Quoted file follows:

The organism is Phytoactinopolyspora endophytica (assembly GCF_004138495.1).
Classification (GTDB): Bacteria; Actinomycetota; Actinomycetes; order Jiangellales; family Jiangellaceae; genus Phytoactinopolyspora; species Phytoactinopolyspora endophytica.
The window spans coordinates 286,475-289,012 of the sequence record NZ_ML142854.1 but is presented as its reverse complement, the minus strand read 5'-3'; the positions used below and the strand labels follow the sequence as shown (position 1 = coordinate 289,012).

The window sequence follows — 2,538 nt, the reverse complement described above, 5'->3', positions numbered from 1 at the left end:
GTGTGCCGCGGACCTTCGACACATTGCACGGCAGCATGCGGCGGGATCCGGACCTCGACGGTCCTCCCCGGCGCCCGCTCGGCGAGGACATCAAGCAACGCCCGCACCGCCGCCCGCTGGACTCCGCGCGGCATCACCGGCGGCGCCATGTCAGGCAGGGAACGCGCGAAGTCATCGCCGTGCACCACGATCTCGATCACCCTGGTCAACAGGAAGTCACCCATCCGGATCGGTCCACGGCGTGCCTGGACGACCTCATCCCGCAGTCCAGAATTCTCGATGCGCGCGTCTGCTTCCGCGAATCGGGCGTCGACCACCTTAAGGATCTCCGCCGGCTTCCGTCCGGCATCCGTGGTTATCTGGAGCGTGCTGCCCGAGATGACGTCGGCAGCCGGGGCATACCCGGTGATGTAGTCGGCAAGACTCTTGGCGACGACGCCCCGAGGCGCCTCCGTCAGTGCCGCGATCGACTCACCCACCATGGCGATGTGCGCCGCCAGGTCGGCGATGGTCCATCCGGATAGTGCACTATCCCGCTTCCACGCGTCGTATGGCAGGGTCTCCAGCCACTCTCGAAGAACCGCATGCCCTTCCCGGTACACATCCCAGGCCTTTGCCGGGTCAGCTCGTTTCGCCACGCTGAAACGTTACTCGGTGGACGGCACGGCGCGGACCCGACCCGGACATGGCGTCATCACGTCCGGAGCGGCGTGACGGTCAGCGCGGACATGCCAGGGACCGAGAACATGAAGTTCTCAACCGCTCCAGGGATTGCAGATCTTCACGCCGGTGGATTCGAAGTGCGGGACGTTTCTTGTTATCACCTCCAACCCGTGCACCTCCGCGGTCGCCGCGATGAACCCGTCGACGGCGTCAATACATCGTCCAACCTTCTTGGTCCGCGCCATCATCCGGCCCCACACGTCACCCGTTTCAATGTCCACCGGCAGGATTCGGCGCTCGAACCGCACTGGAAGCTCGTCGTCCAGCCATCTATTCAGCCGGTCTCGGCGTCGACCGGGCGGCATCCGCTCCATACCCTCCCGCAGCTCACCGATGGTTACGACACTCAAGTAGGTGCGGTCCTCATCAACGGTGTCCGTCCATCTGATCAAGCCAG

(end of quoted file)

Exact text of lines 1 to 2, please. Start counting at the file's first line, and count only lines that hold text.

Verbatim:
The organism is Phytoactinopolyspora endophytica (assembly GCF_004138495.1).
Classification (GTDB): Bacteria; Actinomycetota; Actinomycetes; order Jiangellales; family Jiangellaceae; genus Phytoactinopolyspora; species Phytoactinopolyspora endophytica.